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Enhancing lives through design: WSP Architecture


At the start of any project, architects and designers must consider an important question; ‘How will the buildings and spaces we design affect people we may ourselves never meet?’

Words Hailey Sinke – Architectural Designer at WSP Architecture

At its most basic level, architecture exists to create the physical spaces in which people live, learn and work. But architecture is more than simply the built outcome; architecture influences our society and communities in a broader sense, and good design has the ability to strengthen connections within our communities, improve our health and wellbeing, inspire and anchor us to our place here in Aotearoa.

In addition to responding to the fundamental needs of clients by designing buildings which provide for their needs of physical space and functionality, as designers we must also consider how built outcomes will affect members of society who will use and frequent these spaces, both now and into the future.

Connecting and consulting with a range of stakeholders is hugely beneficial to final outcomes. Listening to and understanding the nuances of different clients and user groups – be it groups from central and local government agencies, school and community boards, local iwi, or building users such as staff, students or members of the public – positively influences the design process and final outcome.

Exploring innovative ways to bring the needs and ideas of clients and users together allows designers to create meaningful architecture.

Working on a range of community projects of varying scale and complexity, my intent is to create enduring, human-centric architecture for our communities and for future generations to enjoy.

 


 

Architectural winners revealed


The people spoke when the Christchurch Town Hall was mooted for demolition post-quakes, and it was saved. Now, after substantial restoration, the judges of the Canterbury Architectural Awards have also spoken – and the heritage building has been crowned an architectural winner.

 

 

The public building, built in 1972, took out one of two awards in the Heritage category of the annual awards run by Te Kāhui Whaihanga New Zealand Institute of Architects.

Judges celebrated the remediation work by Warren and Mahoney Architects, which preserved the building’s Brutalist design and reflection of post-war austerity with the use of reinforced concrete.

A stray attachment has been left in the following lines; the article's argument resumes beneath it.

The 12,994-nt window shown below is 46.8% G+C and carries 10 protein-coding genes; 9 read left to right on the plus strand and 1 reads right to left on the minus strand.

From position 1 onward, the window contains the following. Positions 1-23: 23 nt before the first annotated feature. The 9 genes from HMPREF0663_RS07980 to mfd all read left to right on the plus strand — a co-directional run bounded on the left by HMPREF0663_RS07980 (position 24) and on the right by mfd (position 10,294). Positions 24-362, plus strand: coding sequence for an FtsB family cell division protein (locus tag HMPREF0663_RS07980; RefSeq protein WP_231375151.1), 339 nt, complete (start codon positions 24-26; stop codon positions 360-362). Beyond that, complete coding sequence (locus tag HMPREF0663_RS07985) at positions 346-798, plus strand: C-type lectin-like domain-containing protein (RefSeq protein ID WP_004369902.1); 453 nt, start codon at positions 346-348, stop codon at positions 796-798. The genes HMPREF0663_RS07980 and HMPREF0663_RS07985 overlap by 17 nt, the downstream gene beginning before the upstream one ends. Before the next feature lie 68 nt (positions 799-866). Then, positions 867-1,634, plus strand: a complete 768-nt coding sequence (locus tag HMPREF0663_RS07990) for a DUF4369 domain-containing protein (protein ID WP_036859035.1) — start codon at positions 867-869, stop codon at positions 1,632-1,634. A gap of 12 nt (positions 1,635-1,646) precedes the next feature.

Alongside remedial works, the architects identified several new elements to increase the value and amenity of the building without lessening its integrity, including a new 1500m2 block for the Christchurch Symphony Orchestra.

There were 25 winners across 11 categories of the awards, which highlighted the diversity of Canterbury’s architectural offerings.

From large public-use buildings like the Town Hall and Ashburton’s Bathroom Pavillion (Architype), to Tekapo’s Dark Sky (Sheppard & Rout), CBD The Welder precinct (Three Sixty Architecture) and residential projects like the stunning Chippendale House in Charteris Bay (Stephenson and Turner), Riverside House (Three Sixty Architecture) and Wrightmann House (Athfield Architects).

 

A complete list of winners can be viewed online www.nzia.co.nz.


 

Designing for change: South Architects


Is it possible to design a family home today that will stay in synch with changing needs through future years? Craig South, of South Architects, believes it can be done provided evolving family dynamics are carefully considered in the design process.

 

 

Moving somewhere new every time life changes is not a universal practice around the world and, as our households become more diverse, attitudes are changing here too.

Inter-generational living is becoming more common and influencing home design preferences.

I believe the trend could be towards long term strategic thinking that involves very careful selection of a location and an environment that will have enduring value, coupled with future-focussed design objectives.

Of course, homes should always be designed to allow for planned growth and change so that it can continue to provide value into the future, rather than just current demands.

In fact, we see this evolutionary process happen within our own practice as homes we have designed adapt to meet changes in family dynamics, as the years go by.

Today the concept is moving a step further with designs that effectively combine two homes under one roof.

One such project we have been working on with a client involves designing a house with a self-contained wing, well-connected to the main home and with its own views as well as internal and external amenities.

The goal is to provide a quality lifestyle for extended family with the clients’ parents living in the connected wing.

In another future scenario as families evolve, the self-contained space could be used by older children.

Or the clients could eventually live there themselves, with the next generation in the main home.

The real value of the design is how it supports the concept of an extended family living well together, with privacy and independence in balance.